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7

To whom it may concern, a workaround: path = FileNameJoin[{$HomeDirectory, "Desktop", "testWorking.nb"}]; nb = Notebook[{}, Saveable -> False, NotebookEventActions -> {{"MenuCommand", "Save"} :> {}} (*the fix*) ]; Export[path, nb, "NB"]


5

How about: Export[ StringDrop[path, -2] <> "txt", StringRiffle[ NotebookImport[path, "Input" -> "InputText"], "\n" ] ]


5

There are two issues here: How to write a string that contains a quotation within it, when the quotation mark is what signifies to the system when a string begins and ends. How to export strings with special characters, and have them written in their escaped form: \[Alpha] and not α For the first, you need to construct the string using \" to begin and ...


5

You can also use WriteLine. Update. I added RunnyKine's solution for completeness. Little benchmark: list = ToString /@ RandomReal[{0, 1}, 1000000]; writeList[name_, list_] := Module[{file}, file = OpenWrite[name]; WriteLine[file, #] & /@ list; Close[file] ]; writeList2[name_, list_] := Module[{file}, file = OpenWrite[name, ...


4

Export["file.txt", list, "List"] and Export["file.txt", StringRiffle[list, "\n"], "Text"] both give a text file like hello world other line


4

I agree on two counts: X3D is a logical export format, but Mathematica's X3D support is, at best, limited. Fortunately, the correspondence between Mathematica's GraphicsComplex and X3D is close enough that it is quite easy to roll your own exporter. To do so, let's begin with your own plot. We'll then extract out the primitives and directives that are ...


4

On MMA 10.3 on OSX 10.10.5 I get the same behaviour as @chuy - blunt on the front end and both export formats. I think the implementation is kind of buggy as one might expect the option JoinForm -> "Miter" to solve the problem, however it changes nothing. However, using the additional option JoinForm -> {"Miter",d} does create the desired behaviour ...


3

The .NB files with implementations of the FrontEnd export options Dialogs are located in the folder FileNameJoin[{$InstallationDirectory, "SystemFiles", "FrontEnd", "SystemResources"}] For example, the "PDF Options" Dialog is in the file "ExportPDF.nb". You can open it with a text editor and inspect the implementation. From the internals of the ...


3

Convert the string to a list of integers using ToCharacterCode, and then convert back using FromCharacterCode. testvalsnodvar = {"VOL_FRACTION01"}; Export["test.nc", {"vals_nod_var" -> ToCharacterCode@testvalsnodvar}, "NetCDF"] (* "test.nc" *) Import[ "test.nc", {"Datasets", "vals_nod_var"}] // FromCharacterCode (* {"VOL_FRACTION01"} *)


2

ClearAll[foo] foo = RawBoxes[Replace[ToBoxes@#, InterpretationBox[a_, b_, c___] :> With[{aa = StringReplace[a, { "Sqrt" -> "sqrt", "Power(E," -> "exp(", "Power" -> "pow"}]}, aa], {0, Infinity}]] &; foo@CForm[D[f, M]]


2

Let's say this is your CSV file, http://i.imgur.com/8giNhRb.jpg, penguins http://i.imgur.com/ZQXCY7c.jpg, penguins http://i.imgur.com/bQ6lqNU.jpg, penguins http://i.imgur.com/lxzTgH9.jpg, penguins http://i.imgur.com/eHdgXnt.jpg, penguins http://i.imgur.com/Bmy54vW.jpg, penguins http://i.imgur.com/MtzebxR.jpg, penguins http://i.imgur.com/pkDhR1w.jpg, ...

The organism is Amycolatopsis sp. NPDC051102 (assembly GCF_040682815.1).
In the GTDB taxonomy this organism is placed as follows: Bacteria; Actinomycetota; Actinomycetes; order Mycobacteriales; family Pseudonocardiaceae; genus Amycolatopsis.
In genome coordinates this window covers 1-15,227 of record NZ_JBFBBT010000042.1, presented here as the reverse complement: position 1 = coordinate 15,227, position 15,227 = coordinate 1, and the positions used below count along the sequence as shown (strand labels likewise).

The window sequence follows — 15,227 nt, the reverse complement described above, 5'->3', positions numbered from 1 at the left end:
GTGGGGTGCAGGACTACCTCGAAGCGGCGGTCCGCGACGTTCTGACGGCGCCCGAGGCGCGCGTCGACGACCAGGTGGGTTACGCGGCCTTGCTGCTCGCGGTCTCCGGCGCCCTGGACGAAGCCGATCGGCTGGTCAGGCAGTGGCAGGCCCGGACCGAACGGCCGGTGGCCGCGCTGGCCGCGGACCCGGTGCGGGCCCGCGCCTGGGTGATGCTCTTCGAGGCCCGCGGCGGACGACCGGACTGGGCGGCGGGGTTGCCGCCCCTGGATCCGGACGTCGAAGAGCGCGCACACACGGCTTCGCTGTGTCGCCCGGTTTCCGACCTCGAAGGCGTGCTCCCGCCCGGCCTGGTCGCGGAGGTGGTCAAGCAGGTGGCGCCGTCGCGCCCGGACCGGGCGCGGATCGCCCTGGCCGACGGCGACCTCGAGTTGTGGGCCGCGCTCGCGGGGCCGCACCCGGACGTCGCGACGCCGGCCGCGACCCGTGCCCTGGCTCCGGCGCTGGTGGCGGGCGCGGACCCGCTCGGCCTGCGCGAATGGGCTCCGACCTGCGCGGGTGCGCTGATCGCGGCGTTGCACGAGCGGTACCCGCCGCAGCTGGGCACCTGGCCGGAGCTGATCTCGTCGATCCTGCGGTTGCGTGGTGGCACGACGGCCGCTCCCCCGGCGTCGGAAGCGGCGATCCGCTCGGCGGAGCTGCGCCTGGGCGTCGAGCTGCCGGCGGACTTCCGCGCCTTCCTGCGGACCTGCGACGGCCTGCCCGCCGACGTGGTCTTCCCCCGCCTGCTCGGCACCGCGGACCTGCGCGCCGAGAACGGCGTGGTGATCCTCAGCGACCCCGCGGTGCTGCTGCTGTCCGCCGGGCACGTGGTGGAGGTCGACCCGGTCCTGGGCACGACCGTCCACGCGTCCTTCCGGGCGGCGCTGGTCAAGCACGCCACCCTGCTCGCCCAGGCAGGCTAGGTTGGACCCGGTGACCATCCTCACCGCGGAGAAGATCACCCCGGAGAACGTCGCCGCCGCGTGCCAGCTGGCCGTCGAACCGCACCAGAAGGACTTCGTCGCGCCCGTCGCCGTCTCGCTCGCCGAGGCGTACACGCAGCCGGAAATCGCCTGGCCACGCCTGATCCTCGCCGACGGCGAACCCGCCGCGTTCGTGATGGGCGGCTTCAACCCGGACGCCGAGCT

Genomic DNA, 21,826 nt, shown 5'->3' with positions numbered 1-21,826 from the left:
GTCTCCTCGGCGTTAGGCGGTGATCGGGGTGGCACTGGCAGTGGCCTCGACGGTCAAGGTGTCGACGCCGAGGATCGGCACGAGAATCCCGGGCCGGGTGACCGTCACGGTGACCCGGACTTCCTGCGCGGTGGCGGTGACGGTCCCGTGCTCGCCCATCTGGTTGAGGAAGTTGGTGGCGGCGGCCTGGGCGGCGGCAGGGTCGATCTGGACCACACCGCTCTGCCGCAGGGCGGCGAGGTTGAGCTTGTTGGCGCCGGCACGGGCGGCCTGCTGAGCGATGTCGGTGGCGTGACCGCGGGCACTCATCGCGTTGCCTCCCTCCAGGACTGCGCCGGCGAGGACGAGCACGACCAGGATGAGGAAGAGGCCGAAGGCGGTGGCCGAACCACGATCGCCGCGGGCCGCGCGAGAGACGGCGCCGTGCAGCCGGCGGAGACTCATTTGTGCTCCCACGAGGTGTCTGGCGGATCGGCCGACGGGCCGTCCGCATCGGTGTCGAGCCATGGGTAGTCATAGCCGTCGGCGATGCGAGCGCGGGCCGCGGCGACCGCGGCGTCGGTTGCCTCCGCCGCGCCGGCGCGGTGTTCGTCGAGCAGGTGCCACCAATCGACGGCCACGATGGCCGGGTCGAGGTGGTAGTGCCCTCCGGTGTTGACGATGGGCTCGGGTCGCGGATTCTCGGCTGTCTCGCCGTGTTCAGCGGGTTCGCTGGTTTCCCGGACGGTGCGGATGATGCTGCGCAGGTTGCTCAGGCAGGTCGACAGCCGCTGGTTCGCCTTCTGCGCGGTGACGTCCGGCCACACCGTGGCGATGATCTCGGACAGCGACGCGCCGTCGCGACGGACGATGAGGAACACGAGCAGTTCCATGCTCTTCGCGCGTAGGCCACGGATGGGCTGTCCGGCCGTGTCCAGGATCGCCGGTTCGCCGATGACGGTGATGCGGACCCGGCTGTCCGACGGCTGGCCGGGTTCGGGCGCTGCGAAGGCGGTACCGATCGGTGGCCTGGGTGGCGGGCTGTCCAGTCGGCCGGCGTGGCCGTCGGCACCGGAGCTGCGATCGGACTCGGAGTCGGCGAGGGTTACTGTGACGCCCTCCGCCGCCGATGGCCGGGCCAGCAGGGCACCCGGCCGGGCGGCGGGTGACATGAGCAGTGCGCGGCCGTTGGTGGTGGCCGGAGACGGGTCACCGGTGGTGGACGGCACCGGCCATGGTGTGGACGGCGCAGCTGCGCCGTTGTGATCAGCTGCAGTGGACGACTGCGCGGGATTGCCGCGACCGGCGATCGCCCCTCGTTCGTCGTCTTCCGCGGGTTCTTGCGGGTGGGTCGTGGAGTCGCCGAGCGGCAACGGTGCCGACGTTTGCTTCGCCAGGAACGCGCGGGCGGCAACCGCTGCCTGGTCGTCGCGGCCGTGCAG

2

This ListA = { {{n1, p1, a1}, {n1, p2, a2}, {n1, p3, a3}, {n1, p4, a4}}, {{n2, p1, b1}, {n2, p2, b2}, {n2, p3, b3}, {n2, p4, b4}}, {{n3, p1, c1}, {n3, p2, c2}, {n3, p3, c3}, {n3, p4, c4}}}; Export["MathematicaData.CSV", Transpose[Map[Last, ListA, {2}]]] gives this a1,b1,c1,f1 a2,b2,c2,f2 a3,b3,c3,f3 a4,b4,c4,f4 in your csv file. Note you are ...


2

Update Export["filename.csv", ArrayFlatten[{{0, {list[[1, All, 2]]}}, {List /@ list[[All, 1, 1]], list[[All, All, 3]]}}]] OP I'm assuming all the ns and ps are integers. In that case, do Export["filename.csv", SparseArray[{#1, #2} -> #3 & @@@ Flatten[list, 1]]] This works for the ns and ps in any order. If they are actually in the correct ...


2

I felt like it is something very fundamental for working with UI developement in MMA so I asked WRI Support to help me. It took a while but I received a very good answer, which is to suspend DynamicUpdating when Export takes place. [...] For the effect you want, turn off the global DynamicUpdating option for the fronend just before the call to ...


2

The output variable lives on the main kernel. This variable is special, it represents an open file. It cannot be used on the parallel kernels if the file was opened on the main kernel. Is it still possible to write to the same file in parallel from multiple different kernels? Yes, but to do it robustly you must use an advanced parallel programming ...


1

Needs["DifferentialEquations`InterpolatingFunctionAnatomy`"]; iii = sol[[1, 14, 0]]; coords = InterpolatingFunctionCoordinates[iii]; valus = InterpolatingFunctionValuesOnGrid[iii];


1

Hope it's not too late... Suppose you want to dump new data (called here "datanew" and generated somehow) into a new sheet of an existing Excel file named "oldfile.xlsx" containing (in sheet 1) data ("dataold"). What I do is: SetDirectory[NotebookDirectory[]] dataold=Import["oldfile.xlsx"] Export["oldfile.xlsx",{dataold,datanew}] What you are doing is ...


1

As pointed out by Ivan Sterling, you cannot simply restrict the PlotRange, as this will not be respected when exporting to "STL". Take Louis's example, ParametricPlot3D[{(2 + Cos[v]) Cos[u], (2 + Cos[v]) Sin[u], Sin[v]}, {u, 0, 2 Pi}, {v, 0, 2 Pi}, PlotRange -> {{0, π}, {0, π}, All}] Export["test.stl", %] // Import One method to make sure ...


1

ClearAll["Global`*"] SetDirectory@NotebookDirectory[] /Users/xxxxxx/Desktop/yxc points = Table[{x, Sin[x]}, {x, Range[0, 2 \[Pi], .01]}]; ListLinePlot[points] Export["Export_Values_1.dat", points] "Export_Values_1.dat" myTable = Table[{r, f3}, {r, 0, 16, 0.1}] ...



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